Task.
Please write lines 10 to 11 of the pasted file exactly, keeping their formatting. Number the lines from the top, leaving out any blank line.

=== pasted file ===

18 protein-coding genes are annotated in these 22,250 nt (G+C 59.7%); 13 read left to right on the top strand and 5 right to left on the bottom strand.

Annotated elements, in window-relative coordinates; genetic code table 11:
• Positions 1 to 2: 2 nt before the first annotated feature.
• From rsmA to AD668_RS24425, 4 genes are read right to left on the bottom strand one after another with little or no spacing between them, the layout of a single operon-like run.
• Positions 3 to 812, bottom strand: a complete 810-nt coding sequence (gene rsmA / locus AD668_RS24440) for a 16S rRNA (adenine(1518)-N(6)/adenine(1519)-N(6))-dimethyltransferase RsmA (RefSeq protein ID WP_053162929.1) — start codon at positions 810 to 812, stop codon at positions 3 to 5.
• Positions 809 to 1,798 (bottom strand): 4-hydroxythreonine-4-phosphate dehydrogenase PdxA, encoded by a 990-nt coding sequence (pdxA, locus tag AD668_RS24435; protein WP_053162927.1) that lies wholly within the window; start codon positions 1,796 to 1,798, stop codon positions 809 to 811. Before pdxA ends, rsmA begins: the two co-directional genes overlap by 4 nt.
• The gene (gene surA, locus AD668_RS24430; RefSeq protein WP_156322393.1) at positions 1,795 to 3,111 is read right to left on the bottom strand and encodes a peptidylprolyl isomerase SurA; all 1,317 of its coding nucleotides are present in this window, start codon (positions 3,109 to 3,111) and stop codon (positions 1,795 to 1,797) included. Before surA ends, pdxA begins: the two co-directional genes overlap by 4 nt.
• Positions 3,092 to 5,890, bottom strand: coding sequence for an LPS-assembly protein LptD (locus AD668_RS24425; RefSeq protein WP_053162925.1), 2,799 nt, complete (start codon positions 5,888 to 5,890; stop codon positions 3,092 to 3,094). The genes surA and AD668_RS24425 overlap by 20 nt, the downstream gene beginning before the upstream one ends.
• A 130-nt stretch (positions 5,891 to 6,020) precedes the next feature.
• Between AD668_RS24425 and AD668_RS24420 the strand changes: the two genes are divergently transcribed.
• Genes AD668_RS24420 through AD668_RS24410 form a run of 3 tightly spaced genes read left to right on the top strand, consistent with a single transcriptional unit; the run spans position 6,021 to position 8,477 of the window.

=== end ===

• Between AD668_RS24425 and AD668_RS24420 the strand changes: the two genes are divergently transcribed.
• Genes AD668_RS24420 through AD668_RS24410 form a run of 3 tightly spaced genes read left to right on the top strand, consistent with a single transcriptional unit; the run spans position 6,021 to position 8,477 of the window.